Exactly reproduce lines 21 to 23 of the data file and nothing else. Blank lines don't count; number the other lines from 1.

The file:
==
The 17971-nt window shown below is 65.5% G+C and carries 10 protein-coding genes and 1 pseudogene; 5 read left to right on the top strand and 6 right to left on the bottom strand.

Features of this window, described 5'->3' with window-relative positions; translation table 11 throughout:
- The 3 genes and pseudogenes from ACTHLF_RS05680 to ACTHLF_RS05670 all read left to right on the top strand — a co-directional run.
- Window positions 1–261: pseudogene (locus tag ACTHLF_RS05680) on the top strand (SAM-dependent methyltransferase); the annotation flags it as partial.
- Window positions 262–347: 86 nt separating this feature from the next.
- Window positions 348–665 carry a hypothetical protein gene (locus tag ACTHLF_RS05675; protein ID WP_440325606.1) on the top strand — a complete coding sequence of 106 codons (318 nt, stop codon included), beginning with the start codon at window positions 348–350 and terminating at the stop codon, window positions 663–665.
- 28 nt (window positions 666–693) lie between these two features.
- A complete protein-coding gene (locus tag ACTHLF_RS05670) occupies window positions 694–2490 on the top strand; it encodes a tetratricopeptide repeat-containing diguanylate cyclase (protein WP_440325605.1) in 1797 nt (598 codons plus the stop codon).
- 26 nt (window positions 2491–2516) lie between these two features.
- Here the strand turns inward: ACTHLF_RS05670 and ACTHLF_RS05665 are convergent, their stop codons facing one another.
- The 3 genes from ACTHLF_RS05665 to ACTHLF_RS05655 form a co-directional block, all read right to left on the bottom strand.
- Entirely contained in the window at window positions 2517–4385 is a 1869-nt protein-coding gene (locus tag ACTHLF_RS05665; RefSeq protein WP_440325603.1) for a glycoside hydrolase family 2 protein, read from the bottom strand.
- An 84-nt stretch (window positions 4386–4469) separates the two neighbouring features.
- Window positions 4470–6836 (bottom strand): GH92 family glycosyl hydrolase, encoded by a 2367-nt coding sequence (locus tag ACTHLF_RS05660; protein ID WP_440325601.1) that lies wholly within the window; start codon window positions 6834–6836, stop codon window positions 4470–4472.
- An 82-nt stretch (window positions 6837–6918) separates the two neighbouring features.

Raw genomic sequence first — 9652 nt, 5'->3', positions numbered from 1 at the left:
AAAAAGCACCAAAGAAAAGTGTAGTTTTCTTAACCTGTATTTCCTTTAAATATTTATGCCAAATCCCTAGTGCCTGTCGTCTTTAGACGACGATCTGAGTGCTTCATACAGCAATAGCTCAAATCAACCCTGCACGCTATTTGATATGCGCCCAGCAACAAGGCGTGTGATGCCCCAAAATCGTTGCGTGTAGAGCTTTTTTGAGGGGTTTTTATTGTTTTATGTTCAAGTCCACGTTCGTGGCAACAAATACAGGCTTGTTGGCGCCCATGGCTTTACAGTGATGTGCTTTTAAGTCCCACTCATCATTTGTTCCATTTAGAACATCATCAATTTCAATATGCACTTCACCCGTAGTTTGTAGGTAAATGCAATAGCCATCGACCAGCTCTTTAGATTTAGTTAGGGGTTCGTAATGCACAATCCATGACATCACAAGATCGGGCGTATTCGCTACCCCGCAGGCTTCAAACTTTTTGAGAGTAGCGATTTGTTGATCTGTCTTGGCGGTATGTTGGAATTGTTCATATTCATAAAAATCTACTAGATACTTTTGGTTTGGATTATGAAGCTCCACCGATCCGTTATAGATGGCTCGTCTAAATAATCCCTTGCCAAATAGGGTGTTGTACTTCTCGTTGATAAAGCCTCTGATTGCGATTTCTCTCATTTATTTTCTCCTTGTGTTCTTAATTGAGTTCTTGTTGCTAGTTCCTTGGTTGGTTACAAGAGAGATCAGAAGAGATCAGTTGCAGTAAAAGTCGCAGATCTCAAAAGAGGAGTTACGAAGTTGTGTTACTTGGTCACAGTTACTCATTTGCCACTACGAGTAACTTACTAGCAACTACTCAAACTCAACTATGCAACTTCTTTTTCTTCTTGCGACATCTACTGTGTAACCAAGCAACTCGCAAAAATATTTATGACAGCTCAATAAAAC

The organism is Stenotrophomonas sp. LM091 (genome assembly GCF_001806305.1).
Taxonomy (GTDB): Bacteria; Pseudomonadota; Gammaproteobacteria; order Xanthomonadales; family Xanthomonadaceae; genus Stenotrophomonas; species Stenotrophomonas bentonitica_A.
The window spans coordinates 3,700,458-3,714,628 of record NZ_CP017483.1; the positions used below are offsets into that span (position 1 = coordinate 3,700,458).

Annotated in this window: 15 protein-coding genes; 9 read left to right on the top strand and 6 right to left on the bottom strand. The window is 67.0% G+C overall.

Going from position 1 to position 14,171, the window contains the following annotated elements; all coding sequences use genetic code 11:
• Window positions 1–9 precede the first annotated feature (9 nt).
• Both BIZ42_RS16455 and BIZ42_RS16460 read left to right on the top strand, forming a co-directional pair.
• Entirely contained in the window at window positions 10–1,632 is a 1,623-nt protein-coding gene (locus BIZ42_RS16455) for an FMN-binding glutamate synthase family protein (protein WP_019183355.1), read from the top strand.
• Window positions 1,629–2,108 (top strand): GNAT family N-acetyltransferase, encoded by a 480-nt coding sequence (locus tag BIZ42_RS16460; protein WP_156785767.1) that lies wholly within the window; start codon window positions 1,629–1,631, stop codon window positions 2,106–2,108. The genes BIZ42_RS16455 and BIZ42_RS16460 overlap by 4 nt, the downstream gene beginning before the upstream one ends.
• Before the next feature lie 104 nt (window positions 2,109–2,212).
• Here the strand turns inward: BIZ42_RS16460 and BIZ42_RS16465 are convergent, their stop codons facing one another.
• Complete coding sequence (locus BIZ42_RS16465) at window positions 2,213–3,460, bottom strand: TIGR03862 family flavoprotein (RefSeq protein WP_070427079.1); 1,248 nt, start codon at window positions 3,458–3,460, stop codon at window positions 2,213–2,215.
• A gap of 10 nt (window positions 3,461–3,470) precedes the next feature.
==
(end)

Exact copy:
Annotated in this window: 15 protein-coding genes; 9 read left to right on the top strand and 6 right to left on the bottom strand. The window is 67.0% G+C overall.

Going from position 1 to position 14,171, the window contains the following annotated elements; all coding sequences use genetic code 11:
• Window positions 1–9 precede the first annotated feature (9 nt).